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Settlement: $2M Awarded in First Federal Transvaginal Mesh Injury Lawsuit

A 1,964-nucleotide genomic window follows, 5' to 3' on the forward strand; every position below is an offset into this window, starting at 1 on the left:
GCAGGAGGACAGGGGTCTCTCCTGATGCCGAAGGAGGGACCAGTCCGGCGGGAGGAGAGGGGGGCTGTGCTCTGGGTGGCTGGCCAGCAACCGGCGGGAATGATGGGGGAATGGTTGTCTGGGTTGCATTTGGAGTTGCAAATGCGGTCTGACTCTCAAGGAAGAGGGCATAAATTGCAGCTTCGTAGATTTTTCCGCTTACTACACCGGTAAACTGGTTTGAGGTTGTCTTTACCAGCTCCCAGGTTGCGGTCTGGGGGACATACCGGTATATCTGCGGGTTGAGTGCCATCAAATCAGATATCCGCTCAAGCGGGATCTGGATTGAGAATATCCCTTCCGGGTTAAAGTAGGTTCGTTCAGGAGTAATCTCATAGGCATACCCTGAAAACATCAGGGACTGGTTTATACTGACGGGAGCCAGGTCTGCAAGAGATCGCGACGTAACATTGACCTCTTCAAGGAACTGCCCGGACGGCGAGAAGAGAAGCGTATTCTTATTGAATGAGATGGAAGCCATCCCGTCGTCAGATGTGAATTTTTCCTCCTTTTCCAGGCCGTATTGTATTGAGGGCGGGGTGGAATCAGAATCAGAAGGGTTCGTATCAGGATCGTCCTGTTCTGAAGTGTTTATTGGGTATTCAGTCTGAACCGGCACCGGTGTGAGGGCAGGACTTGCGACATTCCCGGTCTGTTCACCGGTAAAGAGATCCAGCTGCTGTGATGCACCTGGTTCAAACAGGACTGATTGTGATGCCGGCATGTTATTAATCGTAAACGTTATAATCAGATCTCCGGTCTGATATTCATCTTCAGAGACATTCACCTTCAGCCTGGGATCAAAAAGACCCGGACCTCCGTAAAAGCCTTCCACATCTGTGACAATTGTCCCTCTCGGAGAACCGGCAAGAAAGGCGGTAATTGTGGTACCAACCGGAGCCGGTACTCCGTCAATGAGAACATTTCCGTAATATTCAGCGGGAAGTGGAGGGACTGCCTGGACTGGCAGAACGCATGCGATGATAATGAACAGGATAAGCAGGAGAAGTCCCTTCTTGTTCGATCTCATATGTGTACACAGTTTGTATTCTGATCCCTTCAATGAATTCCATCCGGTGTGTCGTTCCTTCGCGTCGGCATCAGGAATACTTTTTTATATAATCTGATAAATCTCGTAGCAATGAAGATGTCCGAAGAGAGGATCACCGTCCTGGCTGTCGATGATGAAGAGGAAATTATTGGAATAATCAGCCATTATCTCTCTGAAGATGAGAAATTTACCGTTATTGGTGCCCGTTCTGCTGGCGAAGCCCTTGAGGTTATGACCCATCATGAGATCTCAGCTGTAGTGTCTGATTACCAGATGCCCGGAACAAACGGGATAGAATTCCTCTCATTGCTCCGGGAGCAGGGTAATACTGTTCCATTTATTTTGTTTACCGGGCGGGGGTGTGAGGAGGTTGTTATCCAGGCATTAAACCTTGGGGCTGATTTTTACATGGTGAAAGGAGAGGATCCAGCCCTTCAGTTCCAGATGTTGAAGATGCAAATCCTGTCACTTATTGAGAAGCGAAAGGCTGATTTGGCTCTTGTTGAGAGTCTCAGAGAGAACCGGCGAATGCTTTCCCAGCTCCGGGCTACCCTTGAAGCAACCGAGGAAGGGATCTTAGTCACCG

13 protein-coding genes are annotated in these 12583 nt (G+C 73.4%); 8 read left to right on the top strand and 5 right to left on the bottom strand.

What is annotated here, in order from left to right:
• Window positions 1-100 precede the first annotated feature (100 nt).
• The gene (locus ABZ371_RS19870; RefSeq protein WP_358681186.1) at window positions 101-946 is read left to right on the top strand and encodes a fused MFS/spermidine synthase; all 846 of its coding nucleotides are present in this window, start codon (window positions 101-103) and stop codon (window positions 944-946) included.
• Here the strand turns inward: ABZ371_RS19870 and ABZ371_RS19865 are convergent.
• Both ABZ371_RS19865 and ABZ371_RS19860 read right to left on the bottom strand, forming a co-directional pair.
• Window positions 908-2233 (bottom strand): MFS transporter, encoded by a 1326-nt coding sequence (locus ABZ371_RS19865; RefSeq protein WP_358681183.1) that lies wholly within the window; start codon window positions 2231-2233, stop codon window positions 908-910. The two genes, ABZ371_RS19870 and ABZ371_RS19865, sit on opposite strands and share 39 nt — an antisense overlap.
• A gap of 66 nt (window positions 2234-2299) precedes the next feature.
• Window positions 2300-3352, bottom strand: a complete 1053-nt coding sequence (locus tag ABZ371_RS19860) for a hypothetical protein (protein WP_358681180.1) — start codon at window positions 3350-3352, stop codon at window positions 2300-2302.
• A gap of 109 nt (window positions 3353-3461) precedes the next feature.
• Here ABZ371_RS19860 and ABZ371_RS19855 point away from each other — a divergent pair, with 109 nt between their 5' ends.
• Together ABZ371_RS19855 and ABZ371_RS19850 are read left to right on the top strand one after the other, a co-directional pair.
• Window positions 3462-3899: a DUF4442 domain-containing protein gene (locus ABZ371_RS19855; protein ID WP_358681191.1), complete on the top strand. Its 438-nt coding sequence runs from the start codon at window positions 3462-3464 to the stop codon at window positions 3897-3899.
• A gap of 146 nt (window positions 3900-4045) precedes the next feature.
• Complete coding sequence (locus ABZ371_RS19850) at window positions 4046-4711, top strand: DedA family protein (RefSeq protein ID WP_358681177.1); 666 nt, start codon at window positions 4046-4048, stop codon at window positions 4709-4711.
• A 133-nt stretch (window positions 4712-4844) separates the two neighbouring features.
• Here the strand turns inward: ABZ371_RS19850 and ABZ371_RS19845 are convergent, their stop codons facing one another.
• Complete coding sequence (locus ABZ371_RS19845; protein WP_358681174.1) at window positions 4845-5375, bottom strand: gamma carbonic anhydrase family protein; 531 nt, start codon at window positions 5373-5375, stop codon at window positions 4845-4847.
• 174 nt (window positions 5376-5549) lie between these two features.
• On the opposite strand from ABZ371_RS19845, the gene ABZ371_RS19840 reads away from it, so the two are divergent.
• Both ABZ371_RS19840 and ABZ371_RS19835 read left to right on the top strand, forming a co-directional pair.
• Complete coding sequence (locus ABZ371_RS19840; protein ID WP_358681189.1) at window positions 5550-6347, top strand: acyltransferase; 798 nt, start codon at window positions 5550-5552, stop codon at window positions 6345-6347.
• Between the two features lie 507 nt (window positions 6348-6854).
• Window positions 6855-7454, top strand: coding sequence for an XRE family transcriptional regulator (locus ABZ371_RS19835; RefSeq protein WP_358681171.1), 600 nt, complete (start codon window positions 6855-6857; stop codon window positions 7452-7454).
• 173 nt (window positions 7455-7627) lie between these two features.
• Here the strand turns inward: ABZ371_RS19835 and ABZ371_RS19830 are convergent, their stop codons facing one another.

What are you looking for? Home Page >> Settlements >> $2M Awarded in First Federal Transvaginal Mesh Injury Lawsuit $2M Awarded in First Federal Transvaginal Mesh Injury Lawsuit Please click here for a free evaluation of your claim Atlanta, GA: A jury hearing the first transvaginal mesh personal injury lawsuit has awarded the plaintiff $2 million in damages. In her lawsuit, Donna Cisson alleges that the mesh, one of the line of Avaulta transvaginal mesh products made by C.R. Bard Inc, which she had surgically implanted, caused her bleeding and pain. The Avaulta transvaginal mesh was implanted to treat pelvic organ prolapse (POP), a condition which can cause urinary incontinence and pain, including during sex. Cission subsequently underwent two surgeries to have the medical device removed. With some 20,000 transvaginal mesh lawsuits pending in a multi-district litigation (MDL) in West Virginia, Cission?s case is a bellweather. The jury found that Bard indeed failed to issue warnings regarding the transvaginal mesh design defect. Consequently they awarded Cisson $250,000 in compensatory damages and $1,750,000 in punitive damages. A second bellwether trial against Bard is scheduled to go to court shortly. Bard, which is based in Murray Hill, N.J., also faces the first trial in state court coordinated litigation in Atlantic City, N.J., on September resource 23, the National Law Journal reports. The FDA has received over a thousand reports of Bard Avaulta complications associated with surgical mesh since 2005. In October 2008, the FDA issued an alert about complications associated with transvaginal placement of surgical mesh to treat POP and Stress Urinary Incontinence (SUI). At the time, FDA noted that in the previous three years, it received more than 1,000 reports from nine surgical mesh manufacturers of complications associated with their surgical mesh devices. On July 13, 2011, the FDA issued a public notice regarding the use of transvaginal mesh (TVM) for the treatment of POP and Stress Urinary Incontinence (SUI). Doctors and their patients are now advised to consider alternatives to TVM. Bard, based in Georgia, manufactures, distributes, and markets numerous medical devices. Legal Help If you have a similar problem and would like to be contacted by a lawyer at no cost or obligation, please click the link below.
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